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Health experts concerned over triple threat of flu, COVID, RSV in US

Xinhua | Updated: 2022-10-26 09:40

Patients receive stickers after receiving the coronavirus disease (COVID-19) booster vaccine targeting BA.4 and BA.5 Omicron sub variants at Skippack Pharmacy in Schwenksville, Pennsylvania, US, September 8, 2022. [Photo/Agencies]

LOS ANGELES -- Respiratory viruses are spreading at high levels in the United States as temperatures begin to drop, causing the surge of pediatric cases across the country.

Health experts are concerned over the triple threat of flu, COVID-19 and Respiratory Syncytial Virus (RSV), urging the public to get flu shots and COVID-19 vaccinations, and be aware of symptoms of severe illness.

The flu, COVID-19 and RSV are all highly contagious respiratory infections caused by different viruses: flu by influenza virus, COVID-19 by SARS-CoV-2 virus, and RSV by respiratory syncytial virus.

RSV usually causes mild, cold-like symptoms, but can be dangerous for some infants and young children, according to the Centers for Disease Control and Prevention (CDC).

Surveillance data collected by the CDC clearly shows a rise in RSV cases nationwide in recent weeks, with cases detected by PCR (polymerase chain reaction) tests more than tripling over the past two months.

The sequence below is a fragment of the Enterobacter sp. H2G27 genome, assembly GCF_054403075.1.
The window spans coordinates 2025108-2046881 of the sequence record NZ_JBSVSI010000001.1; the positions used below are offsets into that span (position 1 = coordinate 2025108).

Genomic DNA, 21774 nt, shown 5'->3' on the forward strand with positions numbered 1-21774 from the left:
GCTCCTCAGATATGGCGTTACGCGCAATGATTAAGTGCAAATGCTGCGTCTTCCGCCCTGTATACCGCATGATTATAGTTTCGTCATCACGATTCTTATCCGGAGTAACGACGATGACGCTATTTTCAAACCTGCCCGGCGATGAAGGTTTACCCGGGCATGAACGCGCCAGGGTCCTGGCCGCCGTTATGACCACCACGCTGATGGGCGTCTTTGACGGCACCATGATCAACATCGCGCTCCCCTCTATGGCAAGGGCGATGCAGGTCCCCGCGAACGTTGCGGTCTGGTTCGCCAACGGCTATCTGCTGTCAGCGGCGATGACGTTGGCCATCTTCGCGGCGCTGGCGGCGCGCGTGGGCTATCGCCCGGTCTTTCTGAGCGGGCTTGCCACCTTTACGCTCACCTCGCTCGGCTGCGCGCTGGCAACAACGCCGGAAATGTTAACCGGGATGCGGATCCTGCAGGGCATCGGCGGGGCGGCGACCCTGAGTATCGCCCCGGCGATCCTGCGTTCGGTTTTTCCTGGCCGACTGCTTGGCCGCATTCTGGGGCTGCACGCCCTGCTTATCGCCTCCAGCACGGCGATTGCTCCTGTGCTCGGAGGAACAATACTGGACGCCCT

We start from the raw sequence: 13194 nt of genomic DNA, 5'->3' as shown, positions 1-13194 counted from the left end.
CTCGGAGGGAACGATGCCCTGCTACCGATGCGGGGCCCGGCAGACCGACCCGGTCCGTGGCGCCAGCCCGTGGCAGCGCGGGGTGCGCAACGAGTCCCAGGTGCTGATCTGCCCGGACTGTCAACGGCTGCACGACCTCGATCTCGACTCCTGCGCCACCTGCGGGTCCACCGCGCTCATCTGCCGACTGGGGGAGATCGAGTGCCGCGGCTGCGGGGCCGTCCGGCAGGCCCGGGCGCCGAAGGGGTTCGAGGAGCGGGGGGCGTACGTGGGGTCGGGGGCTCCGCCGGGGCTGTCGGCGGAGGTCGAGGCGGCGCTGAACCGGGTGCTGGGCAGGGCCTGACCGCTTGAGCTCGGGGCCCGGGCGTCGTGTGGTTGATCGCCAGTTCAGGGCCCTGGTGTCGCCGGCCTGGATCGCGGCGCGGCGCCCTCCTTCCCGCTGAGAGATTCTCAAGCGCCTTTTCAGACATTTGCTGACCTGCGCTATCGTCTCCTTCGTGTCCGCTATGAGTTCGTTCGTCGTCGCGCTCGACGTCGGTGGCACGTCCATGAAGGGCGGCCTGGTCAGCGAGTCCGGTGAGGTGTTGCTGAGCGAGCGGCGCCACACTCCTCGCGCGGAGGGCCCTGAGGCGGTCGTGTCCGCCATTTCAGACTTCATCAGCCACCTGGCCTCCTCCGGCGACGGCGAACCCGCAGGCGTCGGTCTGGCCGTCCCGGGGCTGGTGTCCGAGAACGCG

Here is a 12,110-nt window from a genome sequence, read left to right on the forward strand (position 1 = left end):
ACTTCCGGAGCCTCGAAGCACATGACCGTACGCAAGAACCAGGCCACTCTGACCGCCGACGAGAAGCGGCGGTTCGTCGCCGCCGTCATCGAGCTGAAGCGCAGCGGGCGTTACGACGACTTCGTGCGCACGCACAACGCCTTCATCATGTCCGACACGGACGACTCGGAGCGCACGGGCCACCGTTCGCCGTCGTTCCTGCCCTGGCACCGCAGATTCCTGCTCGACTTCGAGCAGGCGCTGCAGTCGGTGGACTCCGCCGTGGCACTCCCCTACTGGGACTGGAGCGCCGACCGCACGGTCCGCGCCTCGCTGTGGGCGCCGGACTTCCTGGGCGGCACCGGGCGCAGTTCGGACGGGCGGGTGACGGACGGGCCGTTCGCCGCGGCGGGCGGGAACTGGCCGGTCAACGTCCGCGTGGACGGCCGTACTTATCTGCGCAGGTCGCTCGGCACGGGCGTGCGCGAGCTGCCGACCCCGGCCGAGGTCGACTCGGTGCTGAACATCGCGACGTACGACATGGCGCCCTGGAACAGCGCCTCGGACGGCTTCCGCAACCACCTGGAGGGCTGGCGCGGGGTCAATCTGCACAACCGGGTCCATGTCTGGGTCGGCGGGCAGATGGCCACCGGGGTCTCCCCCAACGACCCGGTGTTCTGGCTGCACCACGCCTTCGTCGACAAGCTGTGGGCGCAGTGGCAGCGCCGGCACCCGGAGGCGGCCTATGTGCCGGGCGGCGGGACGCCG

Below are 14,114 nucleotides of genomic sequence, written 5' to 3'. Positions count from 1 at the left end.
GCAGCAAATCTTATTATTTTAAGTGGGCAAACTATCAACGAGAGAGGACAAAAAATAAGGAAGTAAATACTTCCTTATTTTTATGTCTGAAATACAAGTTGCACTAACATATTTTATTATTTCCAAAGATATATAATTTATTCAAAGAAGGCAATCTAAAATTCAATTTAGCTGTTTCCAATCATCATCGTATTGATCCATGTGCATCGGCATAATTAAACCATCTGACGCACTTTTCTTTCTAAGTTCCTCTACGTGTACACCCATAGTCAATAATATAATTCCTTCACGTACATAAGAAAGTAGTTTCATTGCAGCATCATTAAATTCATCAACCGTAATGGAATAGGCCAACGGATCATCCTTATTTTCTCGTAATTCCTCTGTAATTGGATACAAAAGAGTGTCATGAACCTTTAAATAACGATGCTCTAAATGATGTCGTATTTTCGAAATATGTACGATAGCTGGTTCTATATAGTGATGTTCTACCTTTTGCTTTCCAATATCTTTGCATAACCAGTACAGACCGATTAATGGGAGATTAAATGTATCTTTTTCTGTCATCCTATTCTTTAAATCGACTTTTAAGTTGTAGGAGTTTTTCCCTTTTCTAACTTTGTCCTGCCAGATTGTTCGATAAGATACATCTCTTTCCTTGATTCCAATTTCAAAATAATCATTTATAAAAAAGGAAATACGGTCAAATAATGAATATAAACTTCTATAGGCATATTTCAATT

Children with underlying health conditions, such as chronic lung disease or heart problems, may also be at higher risk for severe illness from respiratory viruses, said Dr. Nusheen Ameenuddin, a pediatrician at the Mayo Clinic in Rochester, Minnesota.

If left untreated, severe cases of COVID-19, RSV or the flu can develop into pneumonia, an infection of the lungs, said Dr. Peter Hotez, a co-director of the Center for Vaccine Development at Texas Children's Hospital.

RSV is also known to cause bronchiolitis, an inflammation of the small airways in the lungs, according to the CDC.

Both pneumonia and bronchiolitis can be deadly, especially in children with underlying health conditions, according to experts.

Hotez urged parents to get their children vaccinated against COVID-19 and the flu. "There are three viruses circulating," he said, "and if you can take one or two of them off the table by getting your child vaccinated, that makes things much more straightforward."

The COVID-19 vaccination rate in the United States lags that of many other high-income countries. Less than half of the total booster-eligible population in the United States has received a COVID-19 booster dose, according to latest CDC data.

About 226.6 million people, or 68.2 percent of the total U.S. population, completed a primary series as of Oct. 20. But only 49.1 percent of the total booster-eligible population has received a booster dose, CDC data shows.

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